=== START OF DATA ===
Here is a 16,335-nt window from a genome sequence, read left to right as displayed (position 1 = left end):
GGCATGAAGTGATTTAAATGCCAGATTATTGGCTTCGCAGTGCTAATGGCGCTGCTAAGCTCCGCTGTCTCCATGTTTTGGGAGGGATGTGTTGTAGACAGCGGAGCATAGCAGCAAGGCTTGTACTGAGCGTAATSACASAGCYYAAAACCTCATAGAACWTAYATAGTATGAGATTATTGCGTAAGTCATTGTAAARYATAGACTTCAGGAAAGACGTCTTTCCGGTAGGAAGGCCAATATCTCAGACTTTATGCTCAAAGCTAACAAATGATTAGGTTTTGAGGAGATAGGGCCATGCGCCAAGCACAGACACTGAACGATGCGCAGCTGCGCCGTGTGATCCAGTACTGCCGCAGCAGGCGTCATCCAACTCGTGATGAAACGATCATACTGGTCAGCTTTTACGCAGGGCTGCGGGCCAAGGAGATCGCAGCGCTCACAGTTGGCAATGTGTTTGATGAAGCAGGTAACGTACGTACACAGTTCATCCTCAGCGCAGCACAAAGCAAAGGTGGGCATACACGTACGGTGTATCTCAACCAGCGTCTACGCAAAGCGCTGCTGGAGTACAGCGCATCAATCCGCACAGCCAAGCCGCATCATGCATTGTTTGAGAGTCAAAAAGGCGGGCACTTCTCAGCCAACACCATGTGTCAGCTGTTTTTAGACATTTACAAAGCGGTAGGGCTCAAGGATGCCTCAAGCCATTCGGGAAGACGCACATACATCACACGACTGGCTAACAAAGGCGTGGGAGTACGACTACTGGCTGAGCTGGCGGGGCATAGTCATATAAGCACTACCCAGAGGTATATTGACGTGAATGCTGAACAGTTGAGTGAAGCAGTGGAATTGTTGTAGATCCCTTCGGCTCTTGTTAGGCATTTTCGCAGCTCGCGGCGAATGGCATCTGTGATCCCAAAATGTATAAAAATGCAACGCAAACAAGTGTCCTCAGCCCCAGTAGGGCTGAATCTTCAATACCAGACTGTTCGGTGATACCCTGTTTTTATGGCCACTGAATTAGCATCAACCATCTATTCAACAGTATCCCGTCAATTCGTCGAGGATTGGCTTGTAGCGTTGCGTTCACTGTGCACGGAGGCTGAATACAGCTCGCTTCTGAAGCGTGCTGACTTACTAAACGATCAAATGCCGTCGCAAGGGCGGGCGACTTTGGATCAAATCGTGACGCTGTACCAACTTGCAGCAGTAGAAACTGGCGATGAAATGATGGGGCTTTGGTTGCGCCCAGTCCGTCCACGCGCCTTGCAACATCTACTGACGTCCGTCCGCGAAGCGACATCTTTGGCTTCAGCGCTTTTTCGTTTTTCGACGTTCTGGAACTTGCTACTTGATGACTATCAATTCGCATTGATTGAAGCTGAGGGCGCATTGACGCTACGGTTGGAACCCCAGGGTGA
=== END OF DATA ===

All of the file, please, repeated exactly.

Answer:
Here is a 16,335-nt window from a genome sequence, read left to right as displayed (position 1 = left end):
GGCATGAAGTGATTTAAATGCCAGATTATTGGCTTCGCAGTGCTAATGGCGCTGCTAAGCTCCGCTGTCTCCATGTTTTGGGAGGGATGTGTTGTAGACAGCGGAGCATAGCAGCAAGGCTTGTACTGAGCGTAATSACASAGCYYAAAACCTCATAGAACWTAYATAGTATGAGATTATTGCGTAAGTCATTGTAAARYATAGACTTCAGGAAAGACGTCTTTCCGGTAGGAAGGCCAATATCTCAGACTTTATGCTCAAAGCTAACAAATGATTAGGTTTTGAGGAGATAGGGCCATGCGCCAAGCACAGACACTGAACGATGCGCAGCTGCGCCGTGTGATCCAGTACTGCCGCAGCAGGCGTCATCCAACTCGTGATGAAACGATCATACTGGTCAGCTTTTACGCAGGGCTGCGGGCCAAGGAGATCGCAGCGCTCACAGTTGGCAATGTGTTTGATGAAGCAGGTAACGTACGTACACAGTTCATCCTCAGCGCAGCACAAAGCAAAGGTGGGCATACACGTACGGTGTATCTCAACCAGCGTCTACGCAAAGCGCTGCTGGAGTACAGCGCATCAATCCGCACAGCCAAGCCGCATCATGCATTGTTTGAGAGTCAAAAAGGCGGGCACTTCTCAGCCAACACCATGTGTCAGCTGTTTTTAGACATTTACAAAGCGGTAGGGCTCAAGGATGCCTCAAGCCATTCGGGAAGACGCACATACATCACACGACTGGCTAACAAAGGCGTGGGAGTACGACTACTGGCTGAGCTGGCGGGGCATAGTCATATAAGCACTACCCAGAGGTATATTGACGTGAATGCTGAACAGTTGAGTGAAGCAGTGGAATTGTTGTAGATCCCTTCGGCTCTTGTTAGGCATTTTCGCAGCTCGCGGCGAATGGCATCTGTGATCCCAAAATGTATAAAAATGCAACGCAAACAAGTGTCCTCAGCCCCAGTAGGGCTGAATCTTCAATACCAGACTGTTCGGTGATACCCTGTTTTTATGGCCACTGAATTAGCATCAACCATCTATTCAACAGTATCCCGTCAATTCGTCGAGGATTGGCTTGTAGCGTTGCGTTCACTGTGCACGGAGGCTGAATACAGCTCGCTTCTGAAGCGTGCTGACTTACTAAACGATCAAATGCCGTCGCAAGGGCGGGCGACTTTGGATCAAATCGTGACGCTGTACCAACTTGCAGCAGTAGAAACTGGCGATGAAATGATGGGGCTTTGGTTGCGCCCAGTCCGTCCACGCGCCTTGCAACATCTACTGACGTCCGTCCGCGAAGCGACATCTTTGGCTTCAGCGCTTTTTCGTTTTTCGACGTTCTGGAACTTGCTACTTGATGACTATCAATTCGCATTGATTGAAGCTGAGGGCGCATTGACGCTACGGTTGGAACCCCAGGGTGA